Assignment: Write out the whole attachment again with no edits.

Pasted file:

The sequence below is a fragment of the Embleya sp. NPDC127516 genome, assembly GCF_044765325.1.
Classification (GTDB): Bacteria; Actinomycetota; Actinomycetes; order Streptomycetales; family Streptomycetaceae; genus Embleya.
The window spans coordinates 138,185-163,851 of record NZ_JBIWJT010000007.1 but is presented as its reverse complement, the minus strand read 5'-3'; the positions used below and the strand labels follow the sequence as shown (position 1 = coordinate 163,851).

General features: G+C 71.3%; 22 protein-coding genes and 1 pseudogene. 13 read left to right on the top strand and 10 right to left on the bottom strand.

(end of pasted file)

The sequence below is a fragment of the Embleya sp. NPDC127516 genome, assembly GCF_044765325.1.
Classification (GTDB): Bacteria; Actinomycetota; Actinomycetes; order Streptomycetales; family Streptomycetaceae; genus Embleya.
The window spans coordinates 138,185-163,851 of record NZ_JBIWJT010000007.1 but is presented as its reverse complement, the minus strand read 5'-3'; the positions used below and the strand labels follow the sequence as shown (position 1 = coordinate 163,851).

General features: G+C 71.3%; 22 protein-coding genes and 1 pseudogene. 13 read left to right on the top strand and 10 right to left on the bottom strand.